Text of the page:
College of Arts and Sciences

OU professor leads students on memorable trip to London

icon of a calendarNovember 4, 2022

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OU professor leads students on memorable trip to London
Professor Engle in London
OU students with Professor Engle at Lambeth Palace archives reviewing the devotional book of King Richard III — the last English king to die in battle. (Photos courtesy Randall Engle)

Each summer, Oakland University Professor Randall Engle leads two separate classes – “Tudors of England” in June and “Cross and Crown” in August — on Study Abroad trips to London, where students spend about two weeks visiting and learning about some of the city’s historic landmarks.

“The classes begin on campus and finish with 12 days in London,” Engle said. “In London, we see all the sights related to the lectures that were given in class, including Leicester, St. Paul’s, Westminster Abbey, Hampton Court, Buckingham Palace, Cambridge, the Tower of London, and more.

“In fact, last June’s class attended the Platinum Jubilee parade of Her Majesty Queen Elizabeth II,” he added. “Sadly, we can now say that we witnessed the last balcony appearance of Her Majesty.”

The students stay in flats (apartments) in Central London and are within walking distance from tube stations, and are in close proximity to all things Tudor: St. James Palace, Lambeth Palace, and Whitehall. Hampton Court Palace and Windsor Castle are a short train ride away as well.

Professor Engle in London
Professor Engle reviews the 1952 Coronation
Bible of the late Queen Elizabeth II.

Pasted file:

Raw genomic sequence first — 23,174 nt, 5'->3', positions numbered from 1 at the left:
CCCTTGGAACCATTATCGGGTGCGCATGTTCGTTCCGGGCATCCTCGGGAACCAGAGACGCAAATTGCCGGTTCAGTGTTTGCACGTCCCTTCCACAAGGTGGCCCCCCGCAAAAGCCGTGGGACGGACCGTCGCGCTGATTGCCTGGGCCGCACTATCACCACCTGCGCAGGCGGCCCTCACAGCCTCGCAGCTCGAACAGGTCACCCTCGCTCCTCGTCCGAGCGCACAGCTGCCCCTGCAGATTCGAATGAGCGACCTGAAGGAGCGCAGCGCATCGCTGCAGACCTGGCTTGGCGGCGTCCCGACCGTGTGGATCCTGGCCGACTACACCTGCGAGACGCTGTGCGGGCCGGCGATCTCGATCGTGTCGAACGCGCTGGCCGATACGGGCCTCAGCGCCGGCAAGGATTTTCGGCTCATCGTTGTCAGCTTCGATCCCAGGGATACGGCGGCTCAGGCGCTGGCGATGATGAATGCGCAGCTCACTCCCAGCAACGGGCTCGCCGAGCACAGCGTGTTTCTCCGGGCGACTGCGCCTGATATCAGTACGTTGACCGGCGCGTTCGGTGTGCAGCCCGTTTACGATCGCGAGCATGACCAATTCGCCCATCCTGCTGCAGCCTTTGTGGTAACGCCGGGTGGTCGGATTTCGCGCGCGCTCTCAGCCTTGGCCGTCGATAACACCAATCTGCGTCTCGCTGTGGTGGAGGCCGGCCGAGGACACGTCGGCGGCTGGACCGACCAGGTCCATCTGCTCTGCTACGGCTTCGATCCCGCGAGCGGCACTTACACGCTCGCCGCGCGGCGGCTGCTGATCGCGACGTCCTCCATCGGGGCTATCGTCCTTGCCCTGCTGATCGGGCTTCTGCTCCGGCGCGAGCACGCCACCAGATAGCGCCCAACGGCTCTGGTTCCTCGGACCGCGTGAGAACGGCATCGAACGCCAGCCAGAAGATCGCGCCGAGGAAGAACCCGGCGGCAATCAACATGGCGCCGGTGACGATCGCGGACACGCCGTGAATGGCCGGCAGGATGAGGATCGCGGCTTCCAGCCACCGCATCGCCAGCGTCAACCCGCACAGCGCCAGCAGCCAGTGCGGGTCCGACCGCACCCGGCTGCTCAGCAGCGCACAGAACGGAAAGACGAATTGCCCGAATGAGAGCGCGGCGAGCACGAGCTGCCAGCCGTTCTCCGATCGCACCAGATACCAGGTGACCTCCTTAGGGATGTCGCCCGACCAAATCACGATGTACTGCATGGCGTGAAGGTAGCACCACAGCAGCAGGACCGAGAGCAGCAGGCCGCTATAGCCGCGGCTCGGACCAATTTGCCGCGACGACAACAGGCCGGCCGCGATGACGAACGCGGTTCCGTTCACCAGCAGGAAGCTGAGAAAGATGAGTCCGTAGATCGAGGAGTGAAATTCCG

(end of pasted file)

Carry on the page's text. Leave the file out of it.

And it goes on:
“Over the years, I’ve established great contacts at Lambeth Palace with the Lord Archivist,” Engle said. “OU students are now allowed in with me to this little known palace on the bank of the Thames, home of the Archbishop of Canterbury.

“The archives hold priceless, uninsurable treasures,” Engle added. “For example, we’ve been allowed access to a Gutenberg Bible, a Wycliffe Bible, a Tyndale Bible, Richard III's devotional book (that he used the morning the day he died in battle), and extant working drafts of the King James Bible.”

In August, Engle and his students were also allowed to see the Queen Elizabeth’s Coronation Bible, which was presented to her at her 1953 coronation.

“She took her monarchial oath on this very Bible after it was presented to her during the coronation ceremony by the Archbishop of Canterbury,” Engle said. “The Bible had been on loan and exhibit during the Platinum Jubilee year, but just returned to the archives and the Lord Archivist gave me gracious permission to view it.”

To learn more about the “Tudors of England” program, visit For more information about the “Cross and Crown” program, visit

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